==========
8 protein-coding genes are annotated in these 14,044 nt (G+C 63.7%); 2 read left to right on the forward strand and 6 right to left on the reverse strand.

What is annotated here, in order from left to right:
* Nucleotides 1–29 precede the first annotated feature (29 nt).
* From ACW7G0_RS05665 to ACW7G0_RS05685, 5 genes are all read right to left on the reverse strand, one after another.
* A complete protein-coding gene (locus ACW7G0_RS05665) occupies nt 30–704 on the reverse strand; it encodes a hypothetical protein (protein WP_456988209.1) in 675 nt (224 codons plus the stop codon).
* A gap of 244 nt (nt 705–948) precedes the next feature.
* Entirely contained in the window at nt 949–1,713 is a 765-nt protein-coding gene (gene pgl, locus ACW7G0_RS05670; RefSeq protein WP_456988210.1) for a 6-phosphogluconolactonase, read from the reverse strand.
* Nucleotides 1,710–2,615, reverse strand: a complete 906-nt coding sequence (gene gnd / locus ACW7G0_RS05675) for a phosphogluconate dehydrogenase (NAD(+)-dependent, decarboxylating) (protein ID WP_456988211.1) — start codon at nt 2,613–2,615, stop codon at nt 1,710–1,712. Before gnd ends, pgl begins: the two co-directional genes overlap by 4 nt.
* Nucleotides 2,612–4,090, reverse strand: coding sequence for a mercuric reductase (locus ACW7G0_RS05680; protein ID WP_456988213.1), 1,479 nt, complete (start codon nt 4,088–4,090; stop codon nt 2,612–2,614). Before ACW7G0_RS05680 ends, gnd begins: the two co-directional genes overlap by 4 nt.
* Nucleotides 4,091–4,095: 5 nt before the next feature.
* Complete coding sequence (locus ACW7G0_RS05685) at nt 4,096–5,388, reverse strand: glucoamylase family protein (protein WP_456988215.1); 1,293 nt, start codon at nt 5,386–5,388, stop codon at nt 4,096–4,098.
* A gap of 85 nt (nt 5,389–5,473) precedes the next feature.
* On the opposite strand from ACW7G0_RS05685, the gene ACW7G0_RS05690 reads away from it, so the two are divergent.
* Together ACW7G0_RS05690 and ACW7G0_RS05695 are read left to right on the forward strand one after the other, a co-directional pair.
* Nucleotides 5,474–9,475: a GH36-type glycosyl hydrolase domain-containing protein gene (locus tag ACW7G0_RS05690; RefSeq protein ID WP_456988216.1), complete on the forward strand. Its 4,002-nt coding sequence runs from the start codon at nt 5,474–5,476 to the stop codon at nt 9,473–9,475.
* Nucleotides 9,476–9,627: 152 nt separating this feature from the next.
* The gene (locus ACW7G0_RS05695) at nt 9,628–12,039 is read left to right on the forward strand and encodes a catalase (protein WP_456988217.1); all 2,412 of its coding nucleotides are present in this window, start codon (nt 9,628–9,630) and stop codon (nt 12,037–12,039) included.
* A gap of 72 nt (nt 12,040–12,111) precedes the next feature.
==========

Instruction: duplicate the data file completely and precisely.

8 protein-coding genes are annotated in these 14,044 nt (G+C 63.7%); 2 read left to right on the forward strand and 6 right to left on the reverse strand.

What is annotated here, in order from left to right:
* Nucleotides 1–29 precede the first annotated feature (29 nt).
* From ACW7G0_RS05665 to ACW7G0_RS05685, 5 genes are all read right to left on the reverse strand, one after another.
* A complete protein-coding gene (locus ACW7G0_RS05665) occupies nt 30–704 on the reverse strand; it encodes a hypothetical protein (protein WP_456988209.1) in 675 nt (224 codons plus the stop codon).
* A gap of 244 nt (nt 705–948) precedes the next feature.
* Entirely contained in the window at nt 949–1,713 is a 765-nt protein-coding gene (gene pgl, locus ACW7G0_RS05670; RefSeq protein WP_456988210.1) for a 6-phosphogluconolactonase, read from the reverse strand.
* Nucleotides 1,710–2,615, reverse strand: a complete 906-nt coding sequence (gene gnd / locus ACW7G0_RS05675) for a phosphogluconate dehydrogenase (NAD(+)-dependent, decarboxylating) (protein ID WP_456988211.1) — start codon at nt 2,613–2,615, stop codon at nt 1,710–1,712. Before gnd ends, pgl begins: the two co-directional genes overlap by 4 nt.
* Nucleotides 2,612–4,090, reverse strand: coding sequence for a mercuric reductase (locus ACW7G0_RS05680; protein ID WP_456988213.1), 1,479 nt, complete (start codon nt 4,088–4,090; stop codon nt 2,612–2,614). Before ACW7G0_RS05680 ends, gnd begins: the two co-directional genes overlap by 4 nt.
* Nucleotides 4,091–4,095: 5 nt before the next feature.
* Complete coding sequence (locus ACW7G0_RS05685) at nt 4,096–5,388, reverse strand: glucoamylase family protein (protein WP_456988215.1); 1,293 nt, start codon at nt 5,386–5,388, stop codon at nt 4,096–4,098.
* A gap of 85 nt (nt 5,389–5,473) precedes the next feature.
* On the opposite strand from ACW7G0_RS05685, the gene ACW7G0_RS05690 reads away from it, so the two are divergent.
* Together ACW7G0_RS05690 and ACW7G0_RS05695 are read left to right on the forward strand one after the other, a co-directional pair.
* Nucleotides 5,474–9,475: a GH36-type glycosyl hydrolase domain-containing protein gene (locus tag ACW7G0_RS05690; RefSeq protein ID WP_456988216.1), complete on the forward strand. Its 4,002-nt coding sequence runs from the start codon at nt 5,474–5,476 to the stop codon at nt 9,473–9,475.
* Nucleotides 9,476–9,627: 152 nt separating this feature from the next.
* The gene (locus ACW7G0_RS05695) at nt 9,628–12,039 is read left to right on the forward strand and encodes a catalase (protein WP_456988217.1); all 2,412 of its coding nucleotides are present in this window, start codon (nt 9,628–9,630) and stop codon (nt 12,037–12,039) included.
* A gap of 72 nt (nt 12,040–12,111) precedes the next feature.